CIA, ISI are best of partners: Haqqani
Amidst reports that Central Intelligence Agency and Inter Services Intelligence of late do not see an eye to eye, Pakistan's envoy to the US Husain Haqqani said both are best of partners in the war against terrorism.world Updated: Apr 28, 2011 09:06 IST
Amidst reports that Central Intelligence Agency and Inter Services Intelligence of late do not see an eye to eye, Pakistan's envoy to the US Husain Haqqani said both are best of partners in the war against terrorism.
"Actually, contrary to public perception, CIA and ISI are the best of partners," Haqqani told the MSNBC news channel in an interview.
"Just as there are people who don't want to believe the birth certificate even if it exists, similarly, there are people who don't want to believe that the ISI is a partner of the CIA. And that causes a lot of problems," Haqqani said referring to the controversy surrounding the birth certificate of President Barack Obama.
"The truth is that, in the last few months, we have really worked at bridging the gap. Last week, Pakistan's Foreign Secretary was in town. We had intense meetings. Ambassador Grossman, President Obama's new special representative for Afghanistan and Pakistan, is headed to Pakistan," he said.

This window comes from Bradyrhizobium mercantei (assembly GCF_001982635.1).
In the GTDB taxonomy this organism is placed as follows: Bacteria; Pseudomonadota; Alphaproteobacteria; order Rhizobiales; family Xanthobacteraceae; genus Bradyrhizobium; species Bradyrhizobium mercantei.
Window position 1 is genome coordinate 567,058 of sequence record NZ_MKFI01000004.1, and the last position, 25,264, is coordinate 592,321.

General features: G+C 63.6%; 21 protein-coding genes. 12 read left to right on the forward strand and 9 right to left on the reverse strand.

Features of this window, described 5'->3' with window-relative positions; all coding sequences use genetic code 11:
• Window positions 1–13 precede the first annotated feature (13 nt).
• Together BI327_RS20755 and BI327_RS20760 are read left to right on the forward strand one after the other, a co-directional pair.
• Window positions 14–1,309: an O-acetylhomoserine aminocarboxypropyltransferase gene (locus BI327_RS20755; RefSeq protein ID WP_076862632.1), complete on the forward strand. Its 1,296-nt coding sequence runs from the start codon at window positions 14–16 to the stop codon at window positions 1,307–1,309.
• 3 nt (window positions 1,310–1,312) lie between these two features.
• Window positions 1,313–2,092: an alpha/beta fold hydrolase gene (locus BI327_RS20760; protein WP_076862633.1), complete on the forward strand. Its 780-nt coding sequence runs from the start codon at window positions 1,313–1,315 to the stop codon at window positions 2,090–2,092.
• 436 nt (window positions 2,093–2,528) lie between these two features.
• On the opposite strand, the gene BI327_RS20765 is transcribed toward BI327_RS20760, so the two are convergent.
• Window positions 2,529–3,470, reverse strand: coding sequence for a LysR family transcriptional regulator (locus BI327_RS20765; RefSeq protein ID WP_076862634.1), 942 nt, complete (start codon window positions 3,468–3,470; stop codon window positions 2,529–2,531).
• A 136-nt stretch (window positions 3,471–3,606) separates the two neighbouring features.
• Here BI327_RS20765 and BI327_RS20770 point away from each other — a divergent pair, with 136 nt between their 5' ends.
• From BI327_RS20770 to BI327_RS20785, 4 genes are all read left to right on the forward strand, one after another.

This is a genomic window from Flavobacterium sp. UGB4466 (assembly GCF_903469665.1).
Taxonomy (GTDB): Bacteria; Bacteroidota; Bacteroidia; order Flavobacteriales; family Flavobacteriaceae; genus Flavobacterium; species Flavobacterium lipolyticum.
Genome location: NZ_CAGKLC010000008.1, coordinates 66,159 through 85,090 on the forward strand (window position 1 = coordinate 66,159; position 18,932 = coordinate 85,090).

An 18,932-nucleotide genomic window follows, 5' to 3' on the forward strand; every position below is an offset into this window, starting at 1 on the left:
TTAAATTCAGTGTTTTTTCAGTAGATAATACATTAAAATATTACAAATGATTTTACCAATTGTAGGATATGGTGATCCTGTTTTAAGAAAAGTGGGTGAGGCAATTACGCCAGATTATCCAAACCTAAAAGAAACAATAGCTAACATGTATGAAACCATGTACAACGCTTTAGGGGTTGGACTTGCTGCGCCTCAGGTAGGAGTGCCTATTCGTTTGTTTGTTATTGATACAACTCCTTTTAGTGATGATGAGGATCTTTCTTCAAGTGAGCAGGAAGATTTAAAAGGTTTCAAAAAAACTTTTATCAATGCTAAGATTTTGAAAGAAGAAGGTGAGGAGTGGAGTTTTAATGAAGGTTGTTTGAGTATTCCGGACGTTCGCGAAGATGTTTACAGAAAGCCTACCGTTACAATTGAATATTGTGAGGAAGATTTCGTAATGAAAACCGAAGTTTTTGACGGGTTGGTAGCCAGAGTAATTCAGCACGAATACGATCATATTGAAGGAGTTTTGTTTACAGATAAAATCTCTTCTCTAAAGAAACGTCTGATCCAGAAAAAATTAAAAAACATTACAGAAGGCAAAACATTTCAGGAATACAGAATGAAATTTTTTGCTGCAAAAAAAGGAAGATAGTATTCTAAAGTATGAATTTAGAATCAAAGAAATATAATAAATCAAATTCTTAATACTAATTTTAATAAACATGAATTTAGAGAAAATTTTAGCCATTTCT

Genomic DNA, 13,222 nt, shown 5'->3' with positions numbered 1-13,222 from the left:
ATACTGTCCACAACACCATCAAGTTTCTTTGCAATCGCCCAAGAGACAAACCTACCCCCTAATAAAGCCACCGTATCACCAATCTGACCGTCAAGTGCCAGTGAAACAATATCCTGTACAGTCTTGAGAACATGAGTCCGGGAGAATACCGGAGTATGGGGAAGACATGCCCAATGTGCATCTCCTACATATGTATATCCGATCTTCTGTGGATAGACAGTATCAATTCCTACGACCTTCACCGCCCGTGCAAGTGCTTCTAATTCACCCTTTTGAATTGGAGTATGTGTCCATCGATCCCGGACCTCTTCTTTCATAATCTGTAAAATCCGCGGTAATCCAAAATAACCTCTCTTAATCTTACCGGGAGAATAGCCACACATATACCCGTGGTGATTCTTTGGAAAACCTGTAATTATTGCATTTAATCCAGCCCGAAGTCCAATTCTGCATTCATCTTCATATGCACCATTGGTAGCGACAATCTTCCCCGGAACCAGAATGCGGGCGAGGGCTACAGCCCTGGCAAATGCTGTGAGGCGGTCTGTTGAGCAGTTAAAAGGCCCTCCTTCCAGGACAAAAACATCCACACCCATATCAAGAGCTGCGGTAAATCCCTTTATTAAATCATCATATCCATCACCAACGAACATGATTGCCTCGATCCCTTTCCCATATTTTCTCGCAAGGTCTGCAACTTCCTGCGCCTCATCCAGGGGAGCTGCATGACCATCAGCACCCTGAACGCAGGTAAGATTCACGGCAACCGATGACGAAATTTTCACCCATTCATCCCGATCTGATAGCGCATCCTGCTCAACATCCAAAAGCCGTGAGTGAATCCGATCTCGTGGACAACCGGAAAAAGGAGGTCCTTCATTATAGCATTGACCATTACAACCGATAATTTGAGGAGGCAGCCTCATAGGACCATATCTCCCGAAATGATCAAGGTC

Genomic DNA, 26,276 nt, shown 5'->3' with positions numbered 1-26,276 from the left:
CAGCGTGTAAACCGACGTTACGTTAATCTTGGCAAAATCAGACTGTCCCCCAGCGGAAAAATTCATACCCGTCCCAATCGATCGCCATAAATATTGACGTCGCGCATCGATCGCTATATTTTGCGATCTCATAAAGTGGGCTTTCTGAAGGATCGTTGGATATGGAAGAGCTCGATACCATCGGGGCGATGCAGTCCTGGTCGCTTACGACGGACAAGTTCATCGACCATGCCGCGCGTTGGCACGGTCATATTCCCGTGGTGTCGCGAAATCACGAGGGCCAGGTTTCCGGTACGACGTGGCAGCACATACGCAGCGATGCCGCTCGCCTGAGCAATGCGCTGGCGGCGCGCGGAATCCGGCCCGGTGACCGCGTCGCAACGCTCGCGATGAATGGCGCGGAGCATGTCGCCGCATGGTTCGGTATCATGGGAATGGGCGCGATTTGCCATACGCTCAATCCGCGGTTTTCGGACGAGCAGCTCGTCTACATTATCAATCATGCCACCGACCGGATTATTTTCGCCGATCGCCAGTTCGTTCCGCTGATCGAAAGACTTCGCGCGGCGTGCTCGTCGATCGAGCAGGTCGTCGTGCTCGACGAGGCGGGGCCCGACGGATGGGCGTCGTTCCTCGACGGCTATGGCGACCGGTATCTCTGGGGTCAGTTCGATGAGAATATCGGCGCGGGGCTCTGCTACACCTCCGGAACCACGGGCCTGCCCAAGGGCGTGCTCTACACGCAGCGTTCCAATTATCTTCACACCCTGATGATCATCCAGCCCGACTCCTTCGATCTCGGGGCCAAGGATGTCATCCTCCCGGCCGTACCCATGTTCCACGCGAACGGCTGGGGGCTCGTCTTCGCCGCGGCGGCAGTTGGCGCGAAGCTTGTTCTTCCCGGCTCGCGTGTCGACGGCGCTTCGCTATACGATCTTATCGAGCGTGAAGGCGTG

Haqqani said the CIA and the ISI have already worked out an arrangement whereby they will be able to have measures that will enable each other to trust each other on certain specifics.
"We have overcome the rough patch. The important thing is Pakistan needs the US, and the US needs Pakistan. We are allies. We are partners, and we will work together," Haqqani said.
The Pakistani Ambassador down played the recent statement by Admiral Mike Mullen, Chairman of the Joint Chiefs of Staff, that elements in ISI has links with the terrorist Haqqani network.
"What he did was he actually asserted an intelligence assessment over which Pakistan and America have disagreed over a long time. Now, it is something that is a subject of an ongoing discussion between us. We intend to clear it up. We want Afghanistan to be a stable state in our neighborhood. We want the United States to succeed in Afghanistan, and we intend to work with the US," Haqqani said.
"There's a long history here. The new democratic government that took over in 2008 has come a long way in building a strategic partnership. It will take us a little more time to overcome the burden of history," Haqqani said.